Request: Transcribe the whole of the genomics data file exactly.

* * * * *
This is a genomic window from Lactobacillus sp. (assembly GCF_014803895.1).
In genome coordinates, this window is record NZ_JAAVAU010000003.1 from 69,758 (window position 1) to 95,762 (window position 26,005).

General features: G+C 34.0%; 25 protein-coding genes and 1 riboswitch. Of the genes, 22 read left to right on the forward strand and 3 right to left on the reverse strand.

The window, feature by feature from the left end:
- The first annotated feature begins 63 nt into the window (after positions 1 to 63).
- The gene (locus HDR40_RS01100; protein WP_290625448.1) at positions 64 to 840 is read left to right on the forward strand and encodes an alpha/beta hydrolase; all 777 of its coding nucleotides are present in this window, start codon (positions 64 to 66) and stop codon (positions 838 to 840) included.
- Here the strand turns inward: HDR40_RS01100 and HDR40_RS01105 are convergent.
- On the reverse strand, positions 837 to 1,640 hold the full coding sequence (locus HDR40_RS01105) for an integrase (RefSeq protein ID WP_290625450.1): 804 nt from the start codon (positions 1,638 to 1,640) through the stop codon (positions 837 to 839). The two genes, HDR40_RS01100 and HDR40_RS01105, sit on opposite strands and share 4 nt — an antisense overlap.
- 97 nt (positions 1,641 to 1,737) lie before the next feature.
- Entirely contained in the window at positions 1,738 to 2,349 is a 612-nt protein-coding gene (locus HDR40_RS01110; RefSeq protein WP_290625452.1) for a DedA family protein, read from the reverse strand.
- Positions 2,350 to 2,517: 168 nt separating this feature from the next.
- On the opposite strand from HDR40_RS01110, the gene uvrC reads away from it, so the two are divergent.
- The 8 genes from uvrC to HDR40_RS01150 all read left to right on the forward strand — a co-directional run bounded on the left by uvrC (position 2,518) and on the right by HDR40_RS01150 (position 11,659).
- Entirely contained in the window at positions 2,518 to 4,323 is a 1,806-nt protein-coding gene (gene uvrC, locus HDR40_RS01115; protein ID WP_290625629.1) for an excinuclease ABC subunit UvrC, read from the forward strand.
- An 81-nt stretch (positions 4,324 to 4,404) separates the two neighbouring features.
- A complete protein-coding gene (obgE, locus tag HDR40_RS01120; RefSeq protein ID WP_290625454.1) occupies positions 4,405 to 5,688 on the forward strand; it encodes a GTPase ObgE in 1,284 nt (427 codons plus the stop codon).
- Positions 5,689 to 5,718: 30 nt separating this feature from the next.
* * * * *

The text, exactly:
This is a genomic window from Lactobacillus sp. (assembly GCF_014803895.1).
In genome coordinates, this window is record NZ_JAAVAU010000003.1 from 69,758 (window position 1) to 95,762 (window position 26,005).

General features: G+C 34.0%; 25 protein-coding genes and 1 riboswitch. Of the genes, 22 read left to right on the forward strand and 3 right to left on the reverse strand.

The window, feature by feature from the left end:
- The first annotated feature begins 63 nt into the window (after positions 1 to 63).
- The gene (locus HDR40_RS01100; protein WP_290625448.1) at positions 64 to 840 is read left to right on the forward strand and encodes an alpha/beta hydrolase; all 777 of its coding nucleotides are present in this window, start codon (positions 64 to 66) and stop codon (positions 838 to 840) included.
- Here the strand turns inward: HDR40_RS01100 and HDR40_RS01105 are convergent.
- On the reverse strand, positions 837 to 1,640 hold the full coding sequence (locus HDR40_RS01105) for an integrase (RefSeq protein ID WP_290625450.1): 804 nt from the start codon (positions 1,638 to 1,640) through the stop codon (positions 837 to 839). The two genes, HDR40_RS01100 and HDR40_RS01105, sit on opposite strands and share 4 nt — an antisense overlap.
- 97 nt (positions 1,641 to 1,737) lie before the next feature.
- Entirely contained in the window at positions 1,738 to 2,349 is a 612-nt protein-coding gene (locus HDR40_RS01110; RefSeq protein WP_290625452.1) for a DedA family protein, read from the reverse strand.
- Positions 2,350 to 2,517: 168 nt separating this feature from the next.
- On the opposite strand from HDR40_RS01110, the gene uvrC reads away from it, so the two are divergent.
- The 8 genes from uvrC to HDR40_RS01150 all read left to right on the forward strand — a co-directional run bounded on the left by uvrC (position 2,518) and on the right by HDR40_RS01150 (position 11,659).
- Entirely contained in the window at positions 2,518 to 4,323 is a 1,806-nt protein-coding gene (gene uvrC, locus HDR40_RS01115; protein ID WP_290625629.1) for an excinuclease ABC subunit UvrC, read from the forward strand.
- An 81-nt stretch (positions 4,324 to 4,404) separates the two neighbouring features.
- A complete protein-coding gene (obgE, locus tag HDR40_RS01120; RefSeq protein ID WP_290625454.1) occupies positions 4,405 to 5,688 on the forward strand; it encodes a GTPase ObgE in 1,284 nt (427 codons plus the stop codon).
- Positions 5,689 to 5,718: 30 nt separating this feature from the next.